As part of 'The Invisible Design Project,' four visually impaired students were given the opportunity to create furniture that would appeal to those without the full use of their sight. When it comes to furniture and interior design, many people assume that the goal is to create pieces that are aesthetically pleasing. However, this project demonstrates that there is more to a piece of furniture than just how it looks.
The Invisible Design Project was initiated as a way to create furniture that would appeal to all consumers, regardless of their ability to see. To complete this task, a group of four visually impaired students were asked to create furniture based on treasured memories or tactile experiences. One of the final products is a unique stool that allows musicians to rest while preforming. Another one of the pieces is a cozy love seat designed to bring couples closer together.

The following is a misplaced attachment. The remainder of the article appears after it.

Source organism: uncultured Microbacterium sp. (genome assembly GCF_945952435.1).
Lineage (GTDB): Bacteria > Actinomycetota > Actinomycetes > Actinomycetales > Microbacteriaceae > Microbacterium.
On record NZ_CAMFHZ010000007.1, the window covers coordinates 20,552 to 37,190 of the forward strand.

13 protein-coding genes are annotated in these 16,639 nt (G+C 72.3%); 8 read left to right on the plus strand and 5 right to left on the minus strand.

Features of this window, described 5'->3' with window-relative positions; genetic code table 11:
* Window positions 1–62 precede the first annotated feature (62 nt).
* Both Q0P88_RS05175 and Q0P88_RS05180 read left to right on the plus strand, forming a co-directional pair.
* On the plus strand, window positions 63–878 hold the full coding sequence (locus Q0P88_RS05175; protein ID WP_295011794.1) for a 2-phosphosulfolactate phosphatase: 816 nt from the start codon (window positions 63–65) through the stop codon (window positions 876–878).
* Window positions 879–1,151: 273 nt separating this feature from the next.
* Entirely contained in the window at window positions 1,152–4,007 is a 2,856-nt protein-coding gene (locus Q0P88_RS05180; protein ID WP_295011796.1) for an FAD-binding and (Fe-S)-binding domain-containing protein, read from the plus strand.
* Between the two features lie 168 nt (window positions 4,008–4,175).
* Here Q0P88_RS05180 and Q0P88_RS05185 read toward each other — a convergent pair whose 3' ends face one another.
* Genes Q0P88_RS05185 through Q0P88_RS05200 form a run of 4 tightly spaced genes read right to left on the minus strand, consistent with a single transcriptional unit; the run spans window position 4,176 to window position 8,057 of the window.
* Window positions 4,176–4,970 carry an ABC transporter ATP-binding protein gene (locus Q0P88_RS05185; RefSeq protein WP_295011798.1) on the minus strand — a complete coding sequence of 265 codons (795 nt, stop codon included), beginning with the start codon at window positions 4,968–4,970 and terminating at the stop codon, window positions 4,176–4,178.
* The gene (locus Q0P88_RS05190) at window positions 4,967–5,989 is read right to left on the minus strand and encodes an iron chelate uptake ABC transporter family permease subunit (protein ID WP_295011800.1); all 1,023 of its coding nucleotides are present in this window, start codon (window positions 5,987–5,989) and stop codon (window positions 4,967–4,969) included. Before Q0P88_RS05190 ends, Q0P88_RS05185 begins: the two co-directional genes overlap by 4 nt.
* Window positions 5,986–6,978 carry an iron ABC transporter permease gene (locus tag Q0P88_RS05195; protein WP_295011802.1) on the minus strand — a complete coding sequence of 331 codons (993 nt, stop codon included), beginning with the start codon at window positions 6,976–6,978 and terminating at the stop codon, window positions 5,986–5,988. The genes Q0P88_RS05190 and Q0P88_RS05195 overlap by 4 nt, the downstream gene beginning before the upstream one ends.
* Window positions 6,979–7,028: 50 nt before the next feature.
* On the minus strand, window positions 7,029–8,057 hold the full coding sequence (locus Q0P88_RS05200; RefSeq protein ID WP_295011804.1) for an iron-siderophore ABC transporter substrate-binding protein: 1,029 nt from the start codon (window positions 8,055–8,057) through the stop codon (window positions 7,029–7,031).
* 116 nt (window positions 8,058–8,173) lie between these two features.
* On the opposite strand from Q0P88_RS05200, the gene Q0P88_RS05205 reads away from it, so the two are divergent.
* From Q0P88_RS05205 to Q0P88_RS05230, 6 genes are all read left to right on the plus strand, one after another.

By focusing on tactile elements instead of aesthetics, The Invisible Design Project brings a new perspective to traditional furniture design.
Memory-Inspired Furniture Collections
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Barely-There Furniture Displays
Illusionary Lumber Furnishings
Building Block Stools
Rustic Sewn Wood Furniture